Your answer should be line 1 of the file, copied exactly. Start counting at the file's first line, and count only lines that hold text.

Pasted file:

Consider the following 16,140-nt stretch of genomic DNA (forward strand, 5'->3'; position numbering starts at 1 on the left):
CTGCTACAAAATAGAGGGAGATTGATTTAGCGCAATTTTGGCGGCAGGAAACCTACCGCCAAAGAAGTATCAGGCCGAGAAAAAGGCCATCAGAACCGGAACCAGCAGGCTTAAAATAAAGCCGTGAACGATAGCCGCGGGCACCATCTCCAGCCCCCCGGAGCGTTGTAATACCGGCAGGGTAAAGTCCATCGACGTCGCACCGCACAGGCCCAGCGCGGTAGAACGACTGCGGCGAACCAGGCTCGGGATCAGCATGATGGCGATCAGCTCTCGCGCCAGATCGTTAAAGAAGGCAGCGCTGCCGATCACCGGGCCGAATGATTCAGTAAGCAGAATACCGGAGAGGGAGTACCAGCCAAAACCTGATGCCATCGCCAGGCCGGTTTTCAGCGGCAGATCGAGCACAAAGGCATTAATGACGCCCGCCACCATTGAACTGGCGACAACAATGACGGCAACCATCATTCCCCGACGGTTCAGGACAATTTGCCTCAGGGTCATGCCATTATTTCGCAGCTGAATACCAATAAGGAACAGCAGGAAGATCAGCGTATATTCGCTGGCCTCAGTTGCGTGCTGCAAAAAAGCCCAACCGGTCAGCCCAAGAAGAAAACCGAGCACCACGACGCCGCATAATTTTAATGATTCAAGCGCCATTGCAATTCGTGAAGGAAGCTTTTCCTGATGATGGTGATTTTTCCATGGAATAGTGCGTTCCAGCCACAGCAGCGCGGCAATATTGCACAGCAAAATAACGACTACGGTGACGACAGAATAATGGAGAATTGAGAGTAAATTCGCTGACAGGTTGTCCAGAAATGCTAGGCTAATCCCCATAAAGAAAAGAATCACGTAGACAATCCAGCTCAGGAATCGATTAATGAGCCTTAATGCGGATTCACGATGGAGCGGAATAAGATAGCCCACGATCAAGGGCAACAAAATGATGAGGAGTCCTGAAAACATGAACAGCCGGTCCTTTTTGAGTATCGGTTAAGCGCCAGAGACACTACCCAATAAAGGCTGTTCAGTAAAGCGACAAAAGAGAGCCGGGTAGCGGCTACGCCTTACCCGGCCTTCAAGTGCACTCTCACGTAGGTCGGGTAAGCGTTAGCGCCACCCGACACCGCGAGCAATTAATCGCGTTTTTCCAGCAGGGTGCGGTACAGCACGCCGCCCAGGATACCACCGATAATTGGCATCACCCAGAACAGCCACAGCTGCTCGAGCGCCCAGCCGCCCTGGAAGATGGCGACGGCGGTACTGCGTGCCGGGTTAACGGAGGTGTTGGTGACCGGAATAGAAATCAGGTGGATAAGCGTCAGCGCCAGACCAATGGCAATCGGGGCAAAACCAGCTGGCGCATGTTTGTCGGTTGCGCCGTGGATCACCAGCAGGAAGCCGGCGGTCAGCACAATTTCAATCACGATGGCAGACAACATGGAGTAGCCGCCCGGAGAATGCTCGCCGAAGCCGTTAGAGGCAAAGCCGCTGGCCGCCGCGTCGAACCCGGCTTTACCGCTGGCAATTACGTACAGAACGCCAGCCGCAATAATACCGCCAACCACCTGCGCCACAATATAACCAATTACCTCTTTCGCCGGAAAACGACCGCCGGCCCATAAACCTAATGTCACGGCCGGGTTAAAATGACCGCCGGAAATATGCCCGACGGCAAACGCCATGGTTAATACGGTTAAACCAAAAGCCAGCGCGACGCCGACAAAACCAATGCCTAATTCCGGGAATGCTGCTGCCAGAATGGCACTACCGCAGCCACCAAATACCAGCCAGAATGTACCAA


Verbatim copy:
Consider the following 16,140-nt stretch of genomic DNA (forward strand, 5'->3'; position numbering starts at 1 on the left):